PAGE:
Frank woke up and thought he was dead.
Nothing had changed from the day before. The sun was shining through his window. The compressor in his refrigerator was rattling as it had been for the last month and a half. There was even a slight smell of Lily, his cocker spaniel, who died years before but somehow still stayed with him through a faint smell of wet dog that would always gladden and sadden Frank when he woke up. Lily was there to remind him of the unconditional love he once had.
But he still thought he was dead.
His day-to-day existence had all the elements of Hell, an eternity of isolation, left alone with his own thoughts that were turning increasingly more negative with each passing day, hoping for a salvation that would never come, praying for peace.
Hope had left him as he walked endlessly in his walk around his home, feeling his feet against the cold wooden floor. He knew all the changes in textures of the floor so well it seemed like his toes had memorized them. Little cracks by the door. Bits of food that were not picked up by the vacuum. Crumbs too small to recognize made his heel feel as if there were splinters in it. This part of the rug always seemed wet even though there was no reason for it to be so.
Hell seemed unnecessary. Why would you need a constructed place to torture souls when if you just isolated people, they would torture themselves much more efficiently. No burning, no brimstone, no creatures with a taste for human flesh. Sartre said that Hell was other people. Frank thought other people were unnecessary. Each person is thoroughly capable of torturing himself.
Frank stared up from his bed. The popcorn on the ceiling changed into that Hieronymus Bosch painting about Hell. All those little images of how people would be tortured after they were gone.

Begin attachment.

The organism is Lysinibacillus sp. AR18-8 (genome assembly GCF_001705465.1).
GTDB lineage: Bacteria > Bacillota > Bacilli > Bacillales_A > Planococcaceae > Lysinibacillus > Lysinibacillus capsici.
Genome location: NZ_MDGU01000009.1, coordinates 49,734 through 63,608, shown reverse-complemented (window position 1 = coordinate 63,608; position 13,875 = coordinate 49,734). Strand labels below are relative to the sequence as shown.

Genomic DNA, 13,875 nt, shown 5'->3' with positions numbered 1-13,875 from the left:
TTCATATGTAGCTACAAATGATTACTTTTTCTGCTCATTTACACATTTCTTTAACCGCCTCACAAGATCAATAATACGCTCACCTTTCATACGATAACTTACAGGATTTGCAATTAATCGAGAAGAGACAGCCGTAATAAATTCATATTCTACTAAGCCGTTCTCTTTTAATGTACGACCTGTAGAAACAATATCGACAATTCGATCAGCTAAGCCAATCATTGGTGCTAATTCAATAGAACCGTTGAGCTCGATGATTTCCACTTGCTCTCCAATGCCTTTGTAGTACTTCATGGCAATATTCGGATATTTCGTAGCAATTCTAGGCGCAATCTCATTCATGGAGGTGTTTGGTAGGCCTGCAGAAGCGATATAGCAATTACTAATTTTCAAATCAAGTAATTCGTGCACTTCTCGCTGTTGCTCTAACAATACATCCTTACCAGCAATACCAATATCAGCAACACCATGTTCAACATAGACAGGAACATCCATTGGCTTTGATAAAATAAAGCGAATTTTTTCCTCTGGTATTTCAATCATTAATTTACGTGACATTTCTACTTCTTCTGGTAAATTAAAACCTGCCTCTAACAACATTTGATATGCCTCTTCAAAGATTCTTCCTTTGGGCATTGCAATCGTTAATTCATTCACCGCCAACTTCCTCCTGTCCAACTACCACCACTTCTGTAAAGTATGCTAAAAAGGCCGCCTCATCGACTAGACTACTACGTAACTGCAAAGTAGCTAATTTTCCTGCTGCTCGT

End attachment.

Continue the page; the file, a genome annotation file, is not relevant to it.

It was a stupid painting. Did human flesh even exist after death? Of course not.
Does the soul feel pain?
Emotional pain maybe but once you have left this earthly plane, your attachments to the nouns of the world evaporates. And things that you once held so dear no longer have any power over you.
But if the soul still believed it was amongst the living, then all the attachments would still exist. Frank looked at the ceiling fan above his bed. The fan was turning slowly, and dust hung from the blades. He could not remember the last time he cleaned the fan. It must have been years. If he cleaned it now, dust would fall on his bed. He could not remember when he washed his comforter. Probably the last time he cleaned the fan. Why would he need to wash the comforter? He had bed sheets which generally covered his body at night. He hardly touched the comforter, maybe his arms or his hands but he usually took a shower before bed, so they were clean.
He continued to stare at the fan. A piece of fluff seemed to be hanging on to the blade as it continued its journey around and around. He should be here when it fell, he thought. Only then would he know the precise time of it’s descent. Why that seemed important, he could not tell. But in hell everything is important.